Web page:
I’ve watched my fair share of movies this year, though perhaps not as many as I would have liked considering I have an unlimited card for the local Cineworld. There were some films that I really couldn’t wait to see, with a few completely living up to expectations (I’m looking at you, Guardians of the Galaxy), while others were so mind-numbingly crap that I wish I could erase the experience from my life (damn you, Transformers). Continue reading “Movies in 2014”
Well, the first half of 2014 has gone by rather quickly, and the way things are looking at the moment the year probably won’t hang around to let me take my time with it. I’m sure there is some sort of mathematical formula that can be applied to show that time goes quicker as you get older… Continue reading “2014 Half-Year Reading Update”
I saw this over at N.E. White’s blog – she’s a fellow SFFWorld contributor – and I quite liked the idea of it. There aren’t many 1st lines that I can remember off the top of my head, but this one from The Temporal Void by Peter F Hamilton always sticks:
“Strangely enough, it was the oak trees which Justine Burnelli always remembered from the day Centurion Station died.”
I thought I’d go through my shelves, pick out some of my favourite books, and list them here. Would you read any based on these alone? Continue reading “First Lines”
This is a topic that I’m sure many people will have an opinion on, but here’s mine: I think negative reviews should be written. You may ask why, and the answer is simple: reviews should not be for the sole purpose of praising a novel. Continue reading “On Negative Reviews”
Have you ever read a book, let time go by, then have these fond memories of said book arise and then get the sudden urge to read it again? It happens a lot to me, which is why plenty of my reading is actually re-reading. I always try to cut down on this simply because it means that I have less time to read NEW STUFF. Continue reading “The Joys and Pitfalls of Re-Reading”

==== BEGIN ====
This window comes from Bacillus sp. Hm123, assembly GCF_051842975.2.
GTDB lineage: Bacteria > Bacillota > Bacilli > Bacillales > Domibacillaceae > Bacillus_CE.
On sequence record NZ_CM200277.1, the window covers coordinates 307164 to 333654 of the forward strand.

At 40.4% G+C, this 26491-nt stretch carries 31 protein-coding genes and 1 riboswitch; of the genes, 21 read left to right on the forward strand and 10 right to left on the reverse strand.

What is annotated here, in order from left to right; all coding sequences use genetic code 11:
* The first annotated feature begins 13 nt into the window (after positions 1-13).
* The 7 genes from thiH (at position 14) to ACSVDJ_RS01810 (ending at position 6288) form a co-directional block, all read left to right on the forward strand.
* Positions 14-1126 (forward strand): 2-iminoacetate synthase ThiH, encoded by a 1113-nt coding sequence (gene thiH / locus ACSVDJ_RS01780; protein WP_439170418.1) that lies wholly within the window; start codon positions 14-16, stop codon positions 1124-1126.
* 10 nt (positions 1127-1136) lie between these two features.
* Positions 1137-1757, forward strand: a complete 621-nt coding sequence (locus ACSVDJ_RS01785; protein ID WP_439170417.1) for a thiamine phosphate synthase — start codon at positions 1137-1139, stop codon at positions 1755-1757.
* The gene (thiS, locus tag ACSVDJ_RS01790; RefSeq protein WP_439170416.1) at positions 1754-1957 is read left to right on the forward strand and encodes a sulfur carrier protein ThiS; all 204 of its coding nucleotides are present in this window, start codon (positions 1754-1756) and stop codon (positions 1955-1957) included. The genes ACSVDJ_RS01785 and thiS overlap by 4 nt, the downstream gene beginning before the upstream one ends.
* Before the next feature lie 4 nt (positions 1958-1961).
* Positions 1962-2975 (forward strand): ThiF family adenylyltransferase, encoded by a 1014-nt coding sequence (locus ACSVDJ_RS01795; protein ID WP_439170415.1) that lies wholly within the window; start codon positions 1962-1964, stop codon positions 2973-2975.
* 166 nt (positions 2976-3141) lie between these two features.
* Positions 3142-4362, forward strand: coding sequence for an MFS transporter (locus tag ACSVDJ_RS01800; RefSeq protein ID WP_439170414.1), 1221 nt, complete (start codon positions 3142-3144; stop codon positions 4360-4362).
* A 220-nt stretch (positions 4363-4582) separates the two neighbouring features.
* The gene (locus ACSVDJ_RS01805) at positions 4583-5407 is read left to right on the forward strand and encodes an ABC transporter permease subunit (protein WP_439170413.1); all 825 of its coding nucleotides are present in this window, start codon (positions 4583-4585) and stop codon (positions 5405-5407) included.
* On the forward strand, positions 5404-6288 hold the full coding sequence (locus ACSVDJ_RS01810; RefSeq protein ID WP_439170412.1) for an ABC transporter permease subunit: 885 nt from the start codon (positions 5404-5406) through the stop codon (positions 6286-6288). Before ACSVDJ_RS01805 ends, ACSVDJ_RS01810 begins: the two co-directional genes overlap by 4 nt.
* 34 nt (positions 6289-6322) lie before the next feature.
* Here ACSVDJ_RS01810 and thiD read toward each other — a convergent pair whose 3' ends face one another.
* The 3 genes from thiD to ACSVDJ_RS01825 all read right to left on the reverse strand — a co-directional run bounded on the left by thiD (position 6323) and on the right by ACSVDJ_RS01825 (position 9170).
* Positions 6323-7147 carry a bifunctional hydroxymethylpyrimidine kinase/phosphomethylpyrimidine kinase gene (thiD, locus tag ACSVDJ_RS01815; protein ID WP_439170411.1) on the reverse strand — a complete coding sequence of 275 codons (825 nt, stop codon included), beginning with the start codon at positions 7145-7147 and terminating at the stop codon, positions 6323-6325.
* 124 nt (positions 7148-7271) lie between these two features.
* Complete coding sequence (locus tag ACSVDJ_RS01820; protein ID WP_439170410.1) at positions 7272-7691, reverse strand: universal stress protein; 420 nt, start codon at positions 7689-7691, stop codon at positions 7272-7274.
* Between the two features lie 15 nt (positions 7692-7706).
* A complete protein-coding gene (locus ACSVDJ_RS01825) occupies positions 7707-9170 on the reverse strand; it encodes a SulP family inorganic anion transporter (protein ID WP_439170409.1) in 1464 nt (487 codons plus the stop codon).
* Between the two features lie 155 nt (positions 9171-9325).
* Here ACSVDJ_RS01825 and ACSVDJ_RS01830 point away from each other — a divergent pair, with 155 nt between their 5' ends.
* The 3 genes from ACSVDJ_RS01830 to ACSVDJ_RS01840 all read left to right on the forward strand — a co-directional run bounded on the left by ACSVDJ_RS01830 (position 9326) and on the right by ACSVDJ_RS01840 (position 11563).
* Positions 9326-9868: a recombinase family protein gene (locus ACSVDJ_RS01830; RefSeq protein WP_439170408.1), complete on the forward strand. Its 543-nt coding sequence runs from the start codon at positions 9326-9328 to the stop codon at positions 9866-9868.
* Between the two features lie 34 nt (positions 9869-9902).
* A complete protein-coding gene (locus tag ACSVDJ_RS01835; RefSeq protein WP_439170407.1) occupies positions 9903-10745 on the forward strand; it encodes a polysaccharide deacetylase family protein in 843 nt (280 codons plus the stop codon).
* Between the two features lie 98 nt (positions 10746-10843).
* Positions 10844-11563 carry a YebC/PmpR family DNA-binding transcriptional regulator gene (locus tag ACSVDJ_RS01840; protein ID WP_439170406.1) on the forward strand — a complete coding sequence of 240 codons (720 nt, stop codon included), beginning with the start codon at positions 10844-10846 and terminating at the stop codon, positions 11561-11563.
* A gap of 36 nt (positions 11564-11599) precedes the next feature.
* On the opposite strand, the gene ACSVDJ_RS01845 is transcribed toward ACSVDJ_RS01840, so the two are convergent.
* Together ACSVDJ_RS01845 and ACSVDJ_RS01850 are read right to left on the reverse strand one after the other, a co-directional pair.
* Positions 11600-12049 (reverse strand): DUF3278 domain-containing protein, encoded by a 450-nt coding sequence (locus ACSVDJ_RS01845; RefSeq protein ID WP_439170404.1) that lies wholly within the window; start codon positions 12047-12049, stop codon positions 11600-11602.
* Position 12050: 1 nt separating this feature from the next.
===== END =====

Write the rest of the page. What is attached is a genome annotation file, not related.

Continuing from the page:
I have a little bit of OCD when it comes to tracking what I read. Not only do I keep them all up-to-date on Goodreads, but I also keep my own little spreadsheet with details on everything consumed. To give you an idea of what I like, here’s what I got through last year: Continue reading “What I Read in 2013”
I thought I’d do a little update on my reading so far this year. I’ve actually had a remarkably good six months, with 35 books having been read – I say books, but some are novellas, though I’m still counting them in the total. I’ve broken it down below. Continue reading “Half-Year Reading Update”
I’ve struggled to read since just before Christmas for a variety of reasons, but I finally managed to break into some books this past week. I’ve been eyeing quite a few that have arrived at the house over the past couple of months, but every time I start one my attention seems to drift off and I can never really get into them. I decided that it was time for a comfort read, and me being me I don’t do things by half. So, last week I cracked open The Dreaming Void by Peter F Hamilton, planning to read all three books over a few weeks. However, much like the Void, I devoured them, and in just a week too. Excellent! Continue reading “Comfort reading the Void Trilogy by Peter F Hamilton”
So, that time of year again, to look back at what I’ve read and try and narrow it all down to the books I’ve enjoyed the most. I’ve read some cracking books this year and thoroughly enjoyed most of them. I’ve had some glaring oversights too, like The Iron Jackal by Chris Wooding, War in Heaven by Gavin Smith, The Ascendant Stars by Michael Cobley, Deadline by Mira Grant, The Departure by Neal Asher, Embassytown by China Mieville… the list goes on and on.
So without further ado, check out my favourite reads of 2011! Continue reading “My Favourite Reads of 2011”
2010 | My Top Books of the Year
The Evolutionary Void by Peter F Hamilton
There was little-to-no-chance that any book was going to beat The Evolutionary Void this year unless Peter F Hamilton managed to mess it up completely. Pleasingly, he didn’t, but not only that he delivered what I think is the best finish to any series he’s written to date. The whole of the Void trilogy is right up there with the best sci-fi series I’ve read and once again confirms his position as my favourite SF writer.